You may have heard of Canadian photojournalist Ed Ou, who refused to unlock his devices for Customs and Border Protection agents. He was held for six hours and his smartphones were taken and possibly tampered with, and he was ultimately denied entry into the U.S. More recently, a BBC journalist and a CNN producer were also subjected to extra scrutiny while traveling in the U.S. One was Iraqi-American, the other was British-Iranian.
Entering the U.S. at a port of entry is a dicey twilight zone. Some of the legal protections you expect to have are more tenuous or nonexistent there. Usually, law enforcement needs to have a warrant to search someone’s devices or articulate a reason for detaining a person. But those rules do not apply at the border.
We spoke with Aaron Mackey, a staff attorney at the Electronic Frontier Foundation, a nonprofit that works to defend civil liberties in the digital world, to get his take on what journalists should take into account if they are stopped and questioned, or asked to unlock their smartphone or computer for border patrol agents.
Note: Everyone will make their own decision about how to respond in a given situation, based on a constellation of factors. This column does not provide answers, only factors to consider when traveling into the U.S. from abroad.
Know what can happen
The main issues you could encounter at a border crossing are being detained and questioned, being asked to unlock your devices or having your devices taken by border agents.
Customs and Border Protection agents have broad discretion to decide who they will subject to more scrutiny. CBP says searches are random, but according to Mackey, CBP doesn’t release much data about when or why they search certain travelers and their devices.
“There is anecdotal evidence in media reports, however, that CBP agents target certain travelers who are either returning from particular countries or have particular racial, national, ethnic or religious backgrounds,” Mackey says. CBP doesn’t have to articulate a reason for stopping you, subjecting you to more questioning, searching your devices or detaining your devices.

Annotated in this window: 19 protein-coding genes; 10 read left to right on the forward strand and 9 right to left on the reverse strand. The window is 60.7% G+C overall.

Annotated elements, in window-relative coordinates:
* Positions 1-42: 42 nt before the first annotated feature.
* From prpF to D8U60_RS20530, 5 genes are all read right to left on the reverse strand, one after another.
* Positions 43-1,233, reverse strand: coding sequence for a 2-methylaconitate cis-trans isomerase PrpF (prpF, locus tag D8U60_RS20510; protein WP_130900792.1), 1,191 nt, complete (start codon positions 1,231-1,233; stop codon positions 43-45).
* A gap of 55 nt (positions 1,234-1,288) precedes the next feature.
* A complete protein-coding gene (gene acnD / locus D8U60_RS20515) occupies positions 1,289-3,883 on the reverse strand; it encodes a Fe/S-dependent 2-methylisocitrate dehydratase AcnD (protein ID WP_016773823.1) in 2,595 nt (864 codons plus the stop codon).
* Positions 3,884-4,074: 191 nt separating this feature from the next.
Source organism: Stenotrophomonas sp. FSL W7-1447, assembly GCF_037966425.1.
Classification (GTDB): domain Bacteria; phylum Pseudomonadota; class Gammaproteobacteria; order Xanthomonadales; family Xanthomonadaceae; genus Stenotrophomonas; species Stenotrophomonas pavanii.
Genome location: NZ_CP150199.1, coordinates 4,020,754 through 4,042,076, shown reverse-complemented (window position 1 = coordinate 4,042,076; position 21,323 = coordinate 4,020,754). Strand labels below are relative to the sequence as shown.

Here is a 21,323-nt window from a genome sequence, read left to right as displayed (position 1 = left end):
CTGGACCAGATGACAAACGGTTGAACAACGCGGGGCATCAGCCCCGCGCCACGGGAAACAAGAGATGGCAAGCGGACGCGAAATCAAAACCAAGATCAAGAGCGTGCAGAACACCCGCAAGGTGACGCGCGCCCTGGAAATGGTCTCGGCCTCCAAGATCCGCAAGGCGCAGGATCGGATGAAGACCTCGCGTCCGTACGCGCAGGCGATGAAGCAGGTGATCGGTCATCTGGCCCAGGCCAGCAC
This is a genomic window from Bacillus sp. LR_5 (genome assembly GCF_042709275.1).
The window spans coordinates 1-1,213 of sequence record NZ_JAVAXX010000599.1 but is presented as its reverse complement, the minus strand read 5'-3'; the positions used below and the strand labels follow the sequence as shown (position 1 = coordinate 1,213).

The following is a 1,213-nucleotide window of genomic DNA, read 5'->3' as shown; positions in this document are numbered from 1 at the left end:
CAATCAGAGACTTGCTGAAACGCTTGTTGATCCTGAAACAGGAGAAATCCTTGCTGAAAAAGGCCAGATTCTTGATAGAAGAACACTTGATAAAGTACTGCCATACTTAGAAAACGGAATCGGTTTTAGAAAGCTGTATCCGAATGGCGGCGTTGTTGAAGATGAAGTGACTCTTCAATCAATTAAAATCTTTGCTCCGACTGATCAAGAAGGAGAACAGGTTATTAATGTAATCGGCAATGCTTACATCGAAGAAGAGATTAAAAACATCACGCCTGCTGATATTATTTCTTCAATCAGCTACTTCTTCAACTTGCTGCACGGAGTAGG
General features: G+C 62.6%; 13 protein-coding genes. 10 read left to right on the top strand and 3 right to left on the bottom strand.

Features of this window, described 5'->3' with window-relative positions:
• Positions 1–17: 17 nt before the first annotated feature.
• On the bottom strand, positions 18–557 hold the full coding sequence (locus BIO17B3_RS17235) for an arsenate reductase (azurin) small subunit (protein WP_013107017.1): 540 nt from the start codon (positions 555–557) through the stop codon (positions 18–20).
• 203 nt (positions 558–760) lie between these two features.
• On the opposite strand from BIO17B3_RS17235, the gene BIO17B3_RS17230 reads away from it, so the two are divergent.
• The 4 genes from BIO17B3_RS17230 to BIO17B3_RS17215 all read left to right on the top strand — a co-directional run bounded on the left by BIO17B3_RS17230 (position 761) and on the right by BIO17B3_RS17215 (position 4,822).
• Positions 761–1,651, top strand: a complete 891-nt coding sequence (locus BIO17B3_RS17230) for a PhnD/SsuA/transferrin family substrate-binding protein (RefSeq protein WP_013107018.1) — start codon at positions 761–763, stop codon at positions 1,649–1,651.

Determine whether you need to travel with sensitive info
If the data you’re transporting includes confidential sources and information, the first question you should ask yourself is whether you need to travel with your devices or data at all, Mackey says.
Can you save the data remotely, such as in the cloud, so it isn’t physically present with you at the border? Can you send it through an alternative channel? Could you leave your laptop or smartphone at home, and bring a loaner device instead that has no information on it?
If you have to bring data and devices with you, are you confident you’ve secured them? Is your computer password protected and fully encrypted? Is your phone passcode protected and fully encrypted?
Mackey says even if you’re a journalist who doesn’t have confidential sources or documents, there are risks if the government can look through information on your phone or computer.
“Imagine what a CBP agent would be able to learn by getting a copy of a journalist’s email history or call logs, even if it was limited to basic metadata, such as the dates of the calls, length and to/from in emails,” Mackey said. “That information would give agents a very clear picture of the type of sources the journalist contacts, as well as what stories the journalist is working on. So even if journalists don’t have confidential sources, this high-level information is likely to provide a detailed picture of the journalist’s work.”
Know the consequences of not cooperating
If you decide not comply with border agents’ requests to unlock your devices or respond to questioning beyond basic inquiries about your travel, you should be aware of the consequences you may face.
U.S. citizens have an absolute right to enter the U.S. “If you present your passport at any port of entry, you have a right to enter the country, and there is nothing a border agent can do to prevent you from entering the country,” Mackey says. So whether or not you comply, you will still be allowed to enter. But your devices may not. They could still be seized at the border and held and searched.
Legal permanent residents are still in a good position to enter, but there might be difficulties, Mackey says. Border agents can prevent a legal permanent resident from entering the U.S. if they provide a legal or administrative process. So legal permanent residents will likely be allowed to enter the U.S. even if they refuse to comply, but your equipment may be detained and searched.
Citizens of foreign countries have the least protections – border agents can deny them entry to the U.S. without any kind of legal or administrative process. So choosing not to comply, as Ed Ou did, may mean you can’t enter the country at all, and your devices could still be searched.
“If you’re a U.S. [journalist] and [agents] ask you to unlock your device … you might feel differently about what your answer is than if you’re a foreign national, knowing that if you say no, not only will they not let you into the country, but they might turn you right around,” Mackey says. “So the consequences are a lot more severe.”